The Michigan Daily - Friday, January 9, 1987 - Page 5
'U' Cellar closing leaves students in big bind
By TOM MACKINNON year's book rush. pressure. Noble and had all six bought back. classes, I couldn't get any books at added. Some students emulated
he recent demise of the "The real rush is just starting," The market shift has produced "They bought my thinner. paper all." Boxer's strategy of buying their
ersity Cellar has caused a said Paul Rosser, manager of long lines, frustrating students who backs for a dollar, and I got 18 books after fall term finals. Others
iess boom at area bookstores, Ulrich's bookstore. Rosser said he know they can't get around buying dollars for my astronomy "Then again, I bought my use stall tactics, deciding to wait
ome students are complaining expects a 25 percent increase in their books. textbook," he said. books before vacation, so I didn't until the lines die down to buy their
, i d hvin difficult sales during book rush as a result of "WP hnvP to hnv hnni k nd When it came time to buv his run into much of a crowd," he books.
^fc l f.
oI long ones anU IVz g y LI.UILJ
selling their books back.
"We've more than doubled our
inventory," said Jerry Maloney,
general manager of Barnes and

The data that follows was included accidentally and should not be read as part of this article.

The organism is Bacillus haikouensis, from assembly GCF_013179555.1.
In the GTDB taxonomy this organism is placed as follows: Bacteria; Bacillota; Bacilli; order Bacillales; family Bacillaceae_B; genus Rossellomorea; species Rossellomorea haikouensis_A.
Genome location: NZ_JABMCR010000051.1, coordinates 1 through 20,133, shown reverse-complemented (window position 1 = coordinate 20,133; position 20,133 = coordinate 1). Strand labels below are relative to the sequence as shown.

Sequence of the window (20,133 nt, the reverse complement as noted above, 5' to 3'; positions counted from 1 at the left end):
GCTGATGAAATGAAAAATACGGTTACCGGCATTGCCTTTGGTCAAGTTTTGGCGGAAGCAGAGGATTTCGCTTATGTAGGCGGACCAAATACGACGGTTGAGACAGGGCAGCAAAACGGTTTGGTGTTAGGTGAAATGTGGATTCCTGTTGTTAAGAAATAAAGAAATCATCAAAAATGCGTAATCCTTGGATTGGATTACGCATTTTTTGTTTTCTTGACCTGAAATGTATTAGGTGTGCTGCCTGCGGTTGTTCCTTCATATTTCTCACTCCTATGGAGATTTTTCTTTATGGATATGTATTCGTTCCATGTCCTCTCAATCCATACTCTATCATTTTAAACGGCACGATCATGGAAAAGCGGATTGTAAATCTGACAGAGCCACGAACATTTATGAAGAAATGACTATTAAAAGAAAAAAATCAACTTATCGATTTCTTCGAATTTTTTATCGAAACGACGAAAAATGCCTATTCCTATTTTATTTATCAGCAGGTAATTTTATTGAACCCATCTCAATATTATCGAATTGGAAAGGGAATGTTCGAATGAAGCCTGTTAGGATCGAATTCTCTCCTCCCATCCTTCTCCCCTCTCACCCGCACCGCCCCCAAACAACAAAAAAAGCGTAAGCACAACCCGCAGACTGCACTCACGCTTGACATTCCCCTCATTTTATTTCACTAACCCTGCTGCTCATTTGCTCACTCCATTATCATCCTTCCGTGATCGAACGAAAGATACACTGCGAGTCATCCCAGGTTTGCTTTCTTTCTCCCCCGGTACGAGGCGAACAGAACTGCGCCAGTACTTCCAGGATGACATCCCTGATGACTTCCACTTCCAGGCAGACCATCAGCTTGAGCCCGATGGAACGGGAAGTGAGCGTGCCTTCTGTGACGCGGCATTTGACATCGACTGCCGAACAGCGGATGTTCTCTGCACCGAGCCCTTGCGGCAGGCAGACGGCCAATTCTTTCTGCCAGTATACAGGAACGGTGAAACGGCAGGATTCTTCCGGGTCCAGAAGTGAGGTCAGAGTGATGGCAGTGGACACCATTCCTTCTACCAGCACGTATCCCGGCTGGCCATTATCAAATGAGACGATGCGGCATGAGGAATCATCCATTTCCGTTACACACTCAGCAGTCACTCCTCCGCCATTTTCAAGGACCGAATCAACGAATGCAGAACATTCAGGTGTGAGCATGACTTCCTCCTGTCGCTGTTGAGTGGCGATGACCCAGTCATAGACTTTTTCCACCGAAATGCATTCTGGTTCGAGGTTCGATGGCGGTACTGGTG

Nble bookstore in the basement of
the Michigan Union. He said he has
hiyed around 20 percent more
employees than he had for last
the University Cellar's closing.
The University Cellar, he said,
had 30 to 40 percent of the
textbook market before its closing.
The student-run store, established in
1971 after campus-wide protests
demanding a low-cost student
bookstore, folded due to financial,
VY v aeo U NV UIIUUUS Ua
there are only two places to get
them in this town," said Anne
Gellhausen. "The prices are about
the same anywhere I go -
But others were more successful.
LSA Freshman Jon Pollack
returned six books to Barnes and
books, however, Pollack was not
so happy. "Out of all the books I
needed, I was only able to get one
of them at Barnes and Noble. I then
went to Ulrichs, were after waiting
in line for twenty minutes, I was
able to get a hold of one fourth of
all the books I needed. For two
A uaa aaaav
Baby boomers reach
maturity in the 1980s
Ann Arbor residents will travel to Nicaragua
(Continued from Page 1)
in. wealth. This project gets to the
root of one of the greatest issues
th, world faces. If I can help
alleviate the problem in a small
whay, it would be a treasure."
, -Milbauer also pledged her
dedication to the project. "I feel
every individual has a responsibility
to ,the world. Domestic programs
like Medicade and Welfare have
been used to fund an illegal war in
Nicaragua. My duty is to counteract
WASHINGTON (AP) - The
Baby Boom generation that seemed
to dominate the nation as children
and teen-agers now constitutes
nearly one-third of America's
population as it nears middle age,
the Census Bureau reported
"The 17.6 percent increase in the
25-44 age group makes it the
fastest growing age segment of the
population of the 1980s," the
The group comprised 73.8